The Story I Never Tell Part 4

The Story I Never Tell Part 4

I stopped off last time with the story of how I met Brett, how on our first date I received indisputable messages from God that this was the man I was supposed to marry, how that emboldened me to demand he understand the gravity of what he was embarking on when he leaned in to kiss me.

I’ve only been to the World Trade Center once, in 1992, when I lied to my parents and went to New York to visit my brand new boyfriend for Valentine’s Day. I took a box of pink cupcakes frosted in vanilla with little gel hearts on each one. I dressed in red head to toe. Red suede skirt which I still own. Red sweater, which I held onto until it finally sprouted holes. Red slingback shoes, which I kept until they no longer fit my post-pregnancy feet. I love Valentine’s Day, more than anyone in the world probably. When people say it’s a commercial holiday invented by Hallmark I always think, “So?” I love the idea of a day dedicated to grand gestures and formal declarations and pretty presents. I bought Brett a little nest in which I had put two tiny birds and three robin’s eggs. I had been dating him for two months. Poor Brett. He had clearly never given Valentine’s Day a moment’s notice and off the plane bounds this girl. Clad in red, holding cupcakes in a box and with a present wrapped with curly ribbon inside which was a whole avian tableau of metaphorical domestic bliss.

We got back to his apartment and he hit the button on his voicemail and it was full. One message after another like this: “Yo…Brett…I heard you’re in love. Call me.” His friends were shocked. Much later on his father would tell me that he never imagined Brett would ever fall in love. Brett himself told me he assumed he would go to medical school, get a great job making lots of money and then he would just marry one of the girls who came around. He didn’t have a lot of patience for women, or for love or for all the things it seemed one had to do when one was in love. Like get Valentine’s gifts. He has never loved anyone but me. I, being the kind of person who will dress all in red for Valentine’s Day and bake a dozen pink cupcakes and give a man a nest of eggs have been in love 10,000 times, but that didn’t mean anything. This was nothing like that. Because for the first time in my whole life, I was in love with someone who was worth my love and attention. I had never made such a choice before. That is part of the story, really. That I had never made a worthy decision in love until this one. And I need you to understand one more thing: I literally prayed to find Brett in October, and I found him in November. When I met him I had no idea this was the answer to those prayers, and even when my ears popped at the frozen fountain, I didn’t remember that I had prayed for him. My friend Sindu reminded me of that later on, and then I remembered. My aunt also prayed for him, and she realized fairly early that he was the answer to her prayers as well. Why were were all praying for Brett? Because I was a lost thing until I found him. When I say to you that Brett is the savior of my life, I am not exaggerating. He saved my life. So if much later on, he struggled and hurt and was lost himself and confused and even if he got mean in that struggle, understand that he is the savior of my life, and to me, Brett is in some measure, proof of God. Sometimes a person can forget that they were given grace. Anger can make you forget. I am very grateful that I didn’t blow things up when things got rough, because grace is a blessing.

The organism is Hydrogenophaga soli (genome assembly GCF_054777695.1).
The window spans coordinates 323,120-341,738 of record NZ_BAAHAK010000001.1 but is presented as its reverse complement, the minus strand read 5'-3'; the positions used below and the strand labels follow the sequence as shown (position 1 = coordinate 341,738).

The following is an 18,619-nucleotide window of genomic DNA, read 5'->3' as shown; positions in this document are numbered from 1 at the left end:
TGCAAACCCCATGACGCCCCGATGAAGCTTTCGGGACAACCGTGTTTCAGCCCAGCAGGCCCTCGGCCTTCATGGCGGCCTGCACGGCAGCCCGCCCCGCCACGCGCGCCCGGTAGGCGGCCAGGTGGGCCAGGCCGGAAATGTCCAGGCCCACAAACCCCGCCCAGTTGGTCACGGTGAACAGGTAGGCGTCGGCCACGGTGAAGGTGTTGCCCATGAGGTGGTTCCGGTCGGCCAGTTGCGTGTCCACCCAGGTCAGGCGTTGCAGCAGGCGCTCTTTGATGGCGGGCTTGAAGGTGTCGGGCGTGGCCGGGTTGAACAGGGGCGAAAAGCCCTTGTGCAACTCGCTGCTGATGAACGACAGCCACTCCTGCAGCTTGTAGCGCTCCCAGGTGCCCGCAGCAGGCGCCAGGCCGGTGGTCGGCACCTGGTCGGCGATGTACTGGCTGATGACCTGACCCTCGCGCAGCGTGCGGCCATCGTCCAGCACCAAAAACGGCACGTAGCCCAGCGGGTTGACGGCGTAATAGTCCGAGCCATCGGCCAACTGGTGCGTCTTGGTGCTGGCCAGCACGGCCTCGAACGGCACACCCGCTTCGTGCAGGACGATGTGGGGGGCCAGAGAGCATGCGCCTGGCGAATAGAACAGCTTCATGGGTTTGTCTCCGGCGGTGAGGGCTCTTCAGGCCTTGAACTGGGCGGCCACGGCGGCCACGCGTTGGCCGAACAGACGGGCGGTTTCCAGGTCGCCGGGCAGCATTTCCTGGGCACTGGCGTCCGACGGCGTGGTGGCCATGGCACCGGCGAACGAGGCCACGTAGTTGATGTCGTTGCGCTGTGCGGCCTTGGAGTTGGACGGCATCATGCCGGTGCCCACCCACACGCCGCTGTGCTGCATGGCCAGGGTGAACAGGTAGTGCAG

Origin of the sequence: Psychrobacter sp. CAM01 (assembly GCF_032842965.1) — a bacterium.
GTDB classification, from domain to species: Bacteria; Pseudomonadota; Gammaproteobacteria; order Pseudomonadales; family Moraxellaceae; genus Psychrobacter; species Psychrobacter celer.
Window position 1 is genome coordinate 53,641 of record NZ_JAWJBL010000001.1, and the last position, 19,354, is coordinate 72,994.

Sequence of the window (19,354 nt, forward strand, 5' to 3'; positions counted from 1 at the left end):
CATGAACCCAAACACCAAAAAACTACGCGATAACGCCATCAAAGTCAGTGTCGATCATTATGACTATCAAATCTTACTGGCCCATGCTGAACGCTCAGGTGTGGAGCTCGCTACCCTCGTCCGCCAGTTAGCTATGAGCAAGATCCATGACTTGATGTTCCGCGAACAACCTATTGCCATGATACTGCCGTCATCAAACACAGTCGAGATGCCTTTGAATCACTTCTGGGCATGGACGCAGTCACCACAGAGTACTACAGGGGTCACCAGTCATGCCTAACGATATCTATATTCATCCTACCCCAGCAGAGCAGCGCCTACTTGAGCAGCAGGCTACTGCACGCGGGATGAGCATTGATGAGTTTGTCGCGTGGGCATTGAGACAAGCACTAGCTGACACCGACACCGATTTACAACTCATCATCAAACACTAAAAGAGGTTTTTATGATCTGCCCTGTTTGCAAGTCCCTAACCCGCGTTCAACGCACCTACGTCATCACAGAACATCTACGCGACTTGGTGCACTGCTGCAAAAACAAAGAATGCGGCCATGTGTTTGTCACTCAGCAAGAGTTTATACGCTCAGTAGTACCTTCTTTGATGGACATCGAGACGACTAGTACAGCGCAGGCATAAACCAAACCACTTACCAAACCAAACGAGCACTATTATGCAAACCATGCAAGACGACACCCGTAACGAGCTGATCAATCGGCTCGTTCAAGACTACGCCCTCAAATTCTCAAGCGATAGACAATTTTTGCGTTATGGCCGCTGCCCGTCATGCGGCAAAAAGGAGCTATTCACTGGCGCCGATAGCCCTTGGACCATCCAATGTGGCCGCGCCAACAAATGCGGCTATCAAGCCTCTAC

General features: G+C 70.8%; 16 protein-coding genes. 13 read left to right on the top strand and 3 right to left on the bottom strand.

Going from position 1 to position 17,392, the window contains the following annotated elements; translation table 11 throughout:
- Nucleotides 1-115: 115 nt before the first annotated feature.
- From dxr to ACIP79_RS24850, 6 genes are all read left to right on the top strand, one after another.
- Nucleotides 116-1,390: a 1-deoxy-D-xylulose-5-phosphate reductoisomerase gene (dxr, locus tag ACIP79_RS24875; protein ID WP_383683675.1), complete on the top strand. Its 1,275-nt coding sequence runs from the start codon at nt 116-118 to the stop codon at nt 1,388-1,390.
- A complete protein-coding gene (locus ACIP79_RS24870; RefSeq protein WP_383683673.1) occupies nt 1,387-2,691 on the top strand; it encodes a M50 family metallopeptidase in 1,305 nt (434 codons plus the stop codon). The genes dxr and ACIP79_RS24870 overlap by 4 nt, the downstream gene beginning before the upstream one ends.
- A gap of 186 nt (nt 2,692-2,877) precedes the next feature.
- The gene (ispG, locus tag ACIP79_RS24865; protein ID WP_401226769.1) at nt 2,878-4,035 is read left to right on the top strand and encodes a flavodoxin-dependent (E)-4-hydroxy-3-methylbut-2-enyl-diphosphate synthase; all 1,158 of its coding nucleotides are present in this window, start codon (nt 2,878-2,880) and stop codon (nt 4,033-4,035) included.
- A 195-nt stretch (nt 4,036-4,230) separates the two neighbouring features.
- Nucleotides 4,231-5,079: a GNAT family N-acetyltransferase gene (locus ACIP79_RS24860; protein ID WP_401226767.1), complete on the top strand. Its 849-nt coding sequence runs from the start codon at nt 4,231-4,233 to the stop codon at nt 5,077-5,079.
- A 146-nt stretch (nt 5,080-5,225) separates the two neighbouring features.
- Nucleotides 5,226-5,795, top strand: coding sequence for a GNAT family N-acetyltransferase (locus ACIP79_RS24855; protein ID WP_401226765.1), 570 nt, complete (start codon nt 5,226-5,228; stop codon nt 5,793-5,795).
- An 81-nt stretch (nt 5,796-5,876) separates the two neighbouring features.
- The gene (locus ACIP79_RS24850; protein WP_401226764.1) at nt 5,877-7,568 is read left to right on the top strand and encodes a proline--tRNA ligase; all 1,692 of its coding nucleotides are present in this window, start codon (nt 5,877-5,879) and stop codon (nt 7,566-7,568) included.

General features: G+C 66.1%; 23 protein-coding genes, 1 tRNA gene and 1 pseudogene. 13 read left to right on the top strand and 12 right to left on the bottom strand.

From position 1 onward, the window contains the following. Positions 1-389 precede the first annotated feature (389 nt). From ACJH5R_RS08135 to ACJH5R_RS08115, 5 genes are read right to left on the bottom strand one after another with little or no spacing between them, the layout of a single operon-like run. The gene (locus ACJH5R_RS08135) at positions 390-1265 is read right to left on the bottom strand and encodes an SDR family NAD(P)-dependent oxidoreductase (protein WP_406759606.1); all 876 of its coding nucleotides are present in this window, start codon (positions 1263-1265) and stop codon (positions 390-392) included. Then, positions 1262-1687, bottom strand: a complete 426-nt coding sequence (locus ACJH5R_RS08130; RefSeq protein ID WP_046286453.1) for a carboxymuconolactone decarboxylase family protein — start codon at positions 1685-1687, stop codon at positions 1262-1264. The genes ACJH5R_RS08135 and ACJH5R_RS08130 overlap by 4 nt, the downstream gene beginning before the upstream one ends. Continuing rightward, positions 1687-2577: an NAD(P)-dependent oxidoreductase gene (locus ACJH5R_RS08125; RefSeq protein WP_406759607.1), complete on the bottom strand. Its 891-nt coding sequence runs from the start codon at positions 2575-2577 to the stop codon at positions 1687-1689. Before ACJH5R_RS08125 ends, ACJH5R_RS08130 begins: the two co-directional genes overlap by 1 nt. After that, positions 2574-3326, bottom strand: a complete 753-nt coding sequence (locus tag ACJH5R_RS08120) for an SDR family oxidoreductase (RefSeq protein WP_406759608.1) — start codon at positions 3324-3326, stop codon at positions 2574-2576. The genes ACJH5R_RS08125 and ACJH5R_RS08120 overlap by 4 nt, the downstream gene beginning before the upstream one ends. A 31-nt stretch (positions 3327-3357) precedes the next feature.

Anyway, on that trip to New York, he cooked me a terrible dinner of some sort of pasta and broccoli which was difficult to eat, and then we went to Windows on the World for drinks atop the World Trade Center. Unless I am mistaken, this picture was taken in the World Trade Center. He was 24 and I was 23 and this is what it looks like when you are put on the earth to find a person and you do. When the Twin Towers blew up, Brett was in Boston. When I finally talked to him I said, “This was the place we were falling in love.”

I promise you I am not being coy in doling out the story in this way. I promise you I am telling the story this minutely so you will understand just how it happens that one might, 20 years later, be unable to even cry from the grief and shame of it all.


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